The Washington Post

Obama to name Julia Pierson as new Secret Service director

Correction: The headline on an earlier version of this story incorrectly reported that Julia Pierson would be named CIA director, not Secret Service director. The article also described that her predecessor, Mark Sullivan, announced his resignation last month after apologizing for the agency’s prostitution scandal. Sullivan’s retirement last month came nine months after he apologized last May for agents’ behavior on a presidential trip to Colombia. This version has been corrected.

President Obama will appoint Julia Pierson, a veteran U.S. Secret Service agent and senior official, as the first female director of the agency, White House officials said Tuesday.

Pierson, 53, began her career in the Secret Service as an agent in Miami three decades ago. She serves as the service’s chief of staff.

She does not need Senate confirmation for the post, which White House officials said would be announced Tuesday afternoon.

Obama’s selection of Pierson comes after an extraordinarily difficult year at the service, and amid calls that the next director make internal changes at the agency whose masculine culture was exposed during an overseas trip last year.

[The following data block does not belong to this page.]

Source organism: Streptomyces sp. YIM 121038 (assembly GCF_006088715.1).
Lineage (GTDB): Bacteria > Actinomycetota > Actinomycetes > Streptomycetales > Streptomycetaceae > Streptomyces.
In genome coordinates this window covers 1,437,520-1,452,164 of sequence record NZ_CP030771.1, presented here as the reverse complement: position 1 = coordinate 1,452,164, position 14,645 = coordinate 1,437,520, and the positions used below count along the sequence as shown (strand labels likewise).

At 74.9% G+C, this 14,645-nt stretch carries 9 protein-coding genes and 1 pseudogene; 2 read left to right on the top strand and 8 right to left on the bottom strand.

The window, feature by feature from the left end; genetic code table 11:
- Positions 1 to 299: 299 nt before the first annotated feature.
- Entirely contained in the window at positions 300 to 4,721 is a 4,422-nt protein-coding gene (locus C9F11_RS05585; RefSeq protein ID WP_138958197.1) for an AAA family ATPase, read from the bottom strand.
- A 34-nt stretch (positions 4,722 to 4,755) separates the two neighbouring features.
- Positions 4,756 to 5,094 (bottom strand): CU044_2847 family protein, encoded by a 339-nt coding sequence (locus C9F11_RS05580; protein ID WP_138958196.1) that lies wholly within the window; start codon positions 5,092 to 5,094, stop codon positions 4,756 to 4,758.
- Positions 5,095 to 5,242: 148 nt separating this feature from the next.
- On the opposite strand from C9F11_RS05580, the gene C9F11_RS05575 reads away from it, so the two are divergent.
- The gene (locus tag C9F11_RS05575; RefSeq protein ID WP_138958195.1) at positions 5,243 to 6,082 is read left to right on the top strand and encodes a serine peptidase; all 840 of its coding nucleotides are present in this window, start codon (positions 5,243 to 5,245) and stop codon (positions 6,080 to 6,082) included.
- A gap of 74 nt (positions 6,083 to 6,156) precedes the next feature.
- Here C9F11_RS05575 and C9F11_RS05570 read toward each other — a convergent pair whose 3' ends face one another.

In April, in preparing for Obama’s visit to Cartagena, Colombia, for a summit of the hemisphere’s leaders, several Secret Service agents brought prostitutes to their hotel rooms, where an argument ensued.

Julia Pierson. (COURTESY OF SECRET SERVICE)

In all, 13 agents and officers were involved in a scandal that shadowed the president's summit and exposed a culture within the service of macho behavior while on the road with the president’s protective detail.

The Secret Service’s principal responsibilities are protecting the president and investigating counterfeiting and fraud.

The service’s director for most of the past seven years, Mark Sullivan, announced his retirement in February, nine months after he apologized for the scandal.

In a statement Tuesday about Pierson’s impending appointment, Sullivan said:

“I have known and worked with Julie for close to thirty years. She was an excellent Assistant Director and Chief of Staff, demonstrating sound judgment, leadership, character, and commitment to our Country, the men and women of the U.S. Secret Service and those we serve and protect. This is a historic and exciting time for the Secret Service and I know Julie will do an outstanding job.”

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Scott Wilson is the chief White House correspondent for the Washington Post. Previously, he was the paper’s deputy Assistant Managing Editor/Foreign News after serving as a correspondent in Latin America and in the Middle East.

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